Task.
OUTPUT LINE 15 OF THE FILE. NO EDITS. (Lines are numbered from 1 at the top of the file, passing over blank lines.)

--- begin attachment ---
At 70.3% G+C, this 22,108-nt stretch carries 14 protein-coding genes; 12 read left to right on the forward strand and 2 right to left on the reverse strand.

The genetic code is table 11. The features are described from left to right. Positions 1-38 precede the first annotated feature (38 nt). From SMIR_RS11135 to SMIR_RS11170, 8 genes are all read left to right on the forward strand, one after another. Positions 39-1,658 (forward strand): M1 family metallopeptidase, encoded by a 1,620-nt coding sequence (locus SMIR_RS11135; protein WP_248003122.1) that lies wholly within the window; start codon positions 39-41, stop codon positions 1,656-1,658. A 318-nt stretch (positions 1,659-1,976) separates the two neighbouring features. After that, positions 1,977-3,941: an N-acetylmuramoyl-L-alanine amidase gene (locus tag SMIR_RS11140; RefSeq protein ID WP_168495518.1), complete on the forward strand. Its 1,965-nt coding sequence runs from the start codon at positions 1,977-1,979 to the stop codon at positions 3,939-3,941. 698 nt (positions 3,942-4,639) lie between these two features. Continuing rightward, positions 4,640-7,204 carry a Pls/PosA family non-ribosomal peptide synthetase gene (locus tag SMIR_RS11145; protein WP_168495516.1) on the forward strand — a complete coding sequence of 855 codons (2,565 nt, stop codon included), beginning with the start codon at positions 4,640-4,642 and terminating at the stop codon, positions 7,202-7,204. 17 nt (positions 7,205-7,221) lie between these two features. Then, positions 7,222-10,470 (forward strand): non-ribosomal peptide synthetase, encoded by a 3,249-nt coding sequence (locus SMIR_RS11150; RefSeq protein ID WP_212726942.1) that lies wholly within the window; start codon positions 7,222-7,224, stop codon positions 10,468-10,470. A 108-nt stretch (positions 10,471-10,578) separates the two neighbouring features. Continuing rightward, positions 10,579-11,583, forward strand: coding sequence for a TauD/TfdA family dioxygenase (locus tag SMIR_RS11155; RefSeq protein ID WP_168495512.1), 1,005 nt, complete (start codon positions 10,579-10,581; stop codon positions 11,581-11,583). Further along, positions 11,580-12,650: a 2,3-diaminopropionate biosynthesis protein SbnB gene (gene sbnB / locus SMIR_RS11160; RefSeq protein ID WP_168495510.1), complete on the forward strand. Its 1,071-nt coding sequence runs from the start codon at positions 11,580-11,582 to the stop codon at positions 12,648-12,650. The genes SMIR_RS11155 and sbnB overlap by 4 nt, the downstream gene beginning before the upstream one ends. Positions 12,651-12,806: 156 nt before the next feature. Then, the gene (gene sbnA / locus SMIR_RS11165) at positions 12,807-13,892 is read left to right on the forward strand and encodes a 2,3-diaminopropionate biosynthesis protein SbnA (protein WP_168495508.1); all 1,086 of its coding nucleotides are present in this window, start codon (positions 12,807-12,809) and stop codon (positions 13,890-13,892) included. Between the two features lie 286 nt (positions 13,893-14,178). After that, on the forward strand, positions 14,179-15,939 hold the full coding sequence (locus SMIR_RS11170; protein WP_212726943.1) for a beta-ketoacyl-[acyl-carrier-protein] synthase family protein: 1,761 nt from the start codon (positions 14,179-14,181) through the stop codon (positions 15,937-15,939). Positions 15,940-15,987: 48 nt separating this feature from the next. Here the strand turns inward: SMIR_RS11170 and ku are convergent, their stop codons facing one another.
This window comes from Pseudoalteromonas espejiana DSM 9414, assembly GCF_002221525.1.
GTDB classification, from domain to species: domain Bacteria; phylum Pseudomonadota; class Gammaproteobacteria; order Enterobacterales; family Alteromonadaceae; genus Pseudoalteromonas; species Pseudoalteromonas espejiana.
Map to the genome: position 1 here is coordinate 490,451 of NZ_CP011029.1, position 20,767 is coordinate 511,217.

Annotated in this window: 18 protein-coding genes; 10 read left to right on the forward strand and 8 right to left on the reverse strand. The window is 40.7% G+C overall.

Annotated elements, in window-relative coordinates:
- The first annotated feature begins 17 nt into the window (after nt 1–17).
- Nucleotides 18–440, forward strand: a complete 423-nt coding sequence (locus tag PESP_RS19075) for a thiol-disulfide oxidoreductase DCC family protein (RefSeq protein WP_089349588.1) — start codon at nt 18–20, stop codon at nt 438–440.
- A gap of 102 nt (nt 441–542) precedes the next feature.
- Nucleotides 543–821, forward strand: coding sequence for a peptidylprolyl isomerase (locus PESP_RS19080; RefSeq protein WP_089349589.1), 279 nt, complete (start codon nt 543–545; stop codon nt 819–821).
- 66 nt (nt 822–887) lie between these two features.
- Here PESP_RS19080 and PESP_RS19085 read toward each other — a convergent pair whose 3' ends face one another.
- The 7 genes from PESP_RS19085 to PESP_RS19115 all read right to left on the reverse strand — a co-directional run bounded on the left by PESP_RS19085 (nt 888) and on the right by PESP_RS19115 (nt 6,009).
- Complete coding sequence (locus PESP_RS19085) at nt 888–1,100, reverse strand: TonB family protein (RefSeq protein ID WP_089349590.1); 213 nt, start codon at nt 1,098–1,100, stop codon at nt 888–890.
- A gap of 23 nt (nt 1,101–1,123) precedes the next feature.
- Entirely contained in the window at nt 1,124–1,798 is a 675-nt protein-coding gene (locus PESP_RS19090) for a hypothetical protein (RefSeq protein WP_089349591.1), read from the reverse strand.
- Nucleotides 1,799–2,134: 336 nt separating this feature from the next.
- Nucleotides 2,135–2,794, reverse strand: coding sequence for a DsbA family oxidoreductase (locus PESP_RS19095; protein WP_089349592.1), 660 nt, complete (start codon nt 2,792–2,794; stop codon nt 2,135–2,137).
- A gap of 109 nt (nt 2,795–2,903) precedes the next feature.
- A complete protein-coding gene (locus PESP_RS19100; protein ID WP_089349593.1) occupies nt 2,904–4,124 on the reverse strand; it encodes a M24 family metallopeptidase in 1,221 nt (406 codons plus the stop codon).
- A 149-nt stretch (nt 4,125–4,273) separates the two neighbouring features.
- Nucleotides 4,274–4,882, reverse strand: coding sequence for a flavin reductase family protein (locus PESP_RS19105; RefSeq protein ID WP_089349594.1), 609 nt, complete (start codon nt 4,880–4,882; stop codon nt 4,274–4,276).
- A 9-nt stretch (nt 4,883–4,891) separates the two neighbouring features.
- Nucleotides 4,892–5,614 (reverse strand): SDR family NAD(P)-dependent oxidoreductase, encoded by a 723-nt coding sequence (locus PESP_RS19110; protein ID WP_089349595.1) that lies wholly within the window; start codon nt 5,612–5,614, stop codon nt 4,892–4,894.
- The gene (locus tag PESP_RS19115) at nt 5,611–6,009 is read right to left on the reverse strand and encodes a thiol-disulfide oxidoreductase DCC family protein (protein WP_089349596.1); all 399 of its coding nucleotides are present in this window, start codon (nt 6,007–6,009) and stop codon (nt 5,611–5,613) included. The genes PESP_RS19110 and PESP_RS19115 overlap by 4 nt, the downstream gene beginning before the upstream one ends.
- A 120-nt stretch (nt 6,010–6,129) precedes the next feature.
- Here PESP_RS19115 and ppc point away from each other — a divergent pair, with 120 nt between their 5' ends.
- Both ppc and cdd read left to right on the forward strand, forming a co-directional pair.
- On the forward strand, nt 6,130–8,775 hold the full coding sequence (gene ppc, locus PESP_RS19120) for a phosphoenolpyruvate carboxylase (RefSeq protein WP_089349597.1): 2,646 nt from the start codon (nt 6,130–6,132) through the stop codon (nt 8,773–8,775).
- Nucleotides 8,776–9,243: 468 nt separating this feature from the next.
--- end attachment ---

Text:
- Complete coding sequence (locus PESP_RS19085) at nt 888–1,100, reverse strand: TonB family protein (RefSeq protein ID WP_089349590.1); 213 nt, start codon at nt 1,098–1,100, stop codon at nt 888–890.